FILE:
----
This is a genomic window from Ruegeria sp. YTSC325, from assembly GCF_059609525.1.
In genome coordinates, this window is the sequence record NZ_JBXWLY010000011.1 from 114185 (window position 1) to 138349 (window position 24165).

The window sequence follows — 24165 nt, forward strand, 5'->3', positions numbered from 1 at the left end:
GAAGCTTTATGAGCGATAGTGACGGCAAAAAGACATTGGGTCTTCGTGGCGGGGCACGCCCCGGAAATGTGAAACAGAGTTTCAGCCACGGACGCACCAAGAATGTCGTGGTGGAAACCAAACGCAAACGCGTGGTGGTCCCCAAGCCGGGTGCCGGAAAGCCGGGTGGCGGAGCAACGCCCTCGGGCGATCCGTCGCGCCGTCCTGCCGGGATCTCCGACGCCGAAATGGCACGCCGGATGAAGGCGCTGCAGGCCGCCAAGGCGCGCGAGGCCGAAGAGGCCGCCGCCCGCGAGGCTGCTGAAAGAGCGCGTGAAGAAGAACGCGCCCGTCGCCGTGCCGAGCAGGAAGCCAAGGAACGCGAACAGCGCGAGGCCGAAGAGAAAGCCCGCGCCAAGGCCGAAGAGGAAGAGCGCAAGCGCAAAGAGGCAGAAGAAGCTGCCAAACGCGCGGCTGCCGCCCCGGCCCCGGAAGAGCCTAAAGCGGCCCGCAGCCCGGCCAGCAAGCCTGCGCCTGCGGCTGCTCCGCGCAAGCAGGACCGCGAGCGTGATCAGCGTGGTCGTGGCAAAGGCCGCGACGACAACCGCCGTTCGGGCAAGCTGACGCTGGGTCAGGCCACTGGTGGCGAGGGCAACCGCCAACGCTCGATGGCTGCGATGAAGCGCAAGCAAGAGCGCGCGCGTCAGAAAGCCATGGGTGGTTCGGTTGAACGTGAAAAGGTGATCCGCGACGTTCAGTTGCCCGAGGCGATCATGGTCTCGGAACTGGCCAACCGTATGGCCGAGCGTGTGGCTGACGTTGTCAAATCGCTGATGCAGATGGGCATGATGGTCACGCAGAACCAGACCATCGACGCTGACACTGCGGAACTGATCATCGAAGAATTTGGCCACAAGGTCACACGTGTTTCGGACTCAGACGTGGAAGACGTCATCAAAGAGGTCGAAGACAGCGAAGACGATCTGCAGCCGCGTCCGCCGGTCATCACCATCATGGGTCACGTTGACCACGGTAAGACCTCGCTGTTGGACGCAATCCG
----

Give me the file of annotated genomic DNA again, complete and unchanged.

This is a genomic window from Ruegeria sp. YTSC325, from assembly GCF_059609525.1.
In genome coordinates, this window is the sequence record NZ_JBXWLY010000011.1 from 114185 (window position 1) to 138349 (window position 24165).

The window sequence follows — 24165 nt, forward strand, 5'->3', positions numbered from 1 at the left end:
GAAGCTTTATGAGCGATAGTGACGGCAAAAAGACATTGGGTCTTCGTGGCGGGGCACGCCCCGGAAATGTGAAACAGAGTTTCAGCCACGGACGCACCAAGAATGTCGTGGTGGAAACCAAACGCAAACGCGTGGTGGTCCCCAAGCCGGGTGCCGGAAAGCCGGGTGGCGGAGCAACGCCCTCGGGCGATCCGTCGCGCCGTCCTGCCGGGATCTCCGACGCCGAAATGGCACGCCGGATGAAGGCGCTGCAGGCCGCCAAGGCGCGCGAGGCCGAAGAGGCCGCCGCCCGCGAGGCTGCTGAAAGAGCGCGTGAAGAAGAACGCGCCCGTCGCCGTGCCGAGCAGGAAGCCAAGGAACGCGAACAGCGCGAGGCCGAAGAGAAAGCCCGCGCCAAGGCCGAAGAGGAAGAGCGCAAGCGCAAAGAGGCAGAAGAAGCTGCCAAACGCGCGGCTGCCGCCCCGGCCCCGGAAGAGCCTAAAGCGGCCCGCAGCCCGGCCAGCAAGCCTGCGCCTGCGGCTGCTCCGCGCAAGCAGGACCGCGAGCGTGATCAGCGTGGTCGTGGCAAAGGCCGCGACGACAACCGCCGTTCGGGCAAGCTGACGCTGGGTCAGGCCACTGGTGGCGAGGGCAACCGCCAACGCTCGATGGCTGCGATGAAGCGCAAGCAAGAGCGCGCGCGTCAGAAAGCCATGGGTGGTTCGGTTGAACGTGAAAAGGTGATCCGCGACGTTCAGTTGCCCGAGGCGATCATGGTCTCGGAACTGGCCAACCGTATGGCCGAGCGTGTGGCTGACGTTGTCAAATCGCTGATGCAGATGGGCATGATGGTCACGCAGAACCAGACCATCGACGCTGACACTGCGGAACTGATCATCGAAGAATTTGGCCACAAGGTCACACGTGTTTCGGACTCAGACGTGGAAGACGTCATCAAAGAGGTCGAAGACAGCGAAGACGATCTGCAGCCGCGTCCGCCGGTCATCACCATCATGGGTCACGTTGACCACGGTAAGACCTCGCTGTTGGACGCAATCCG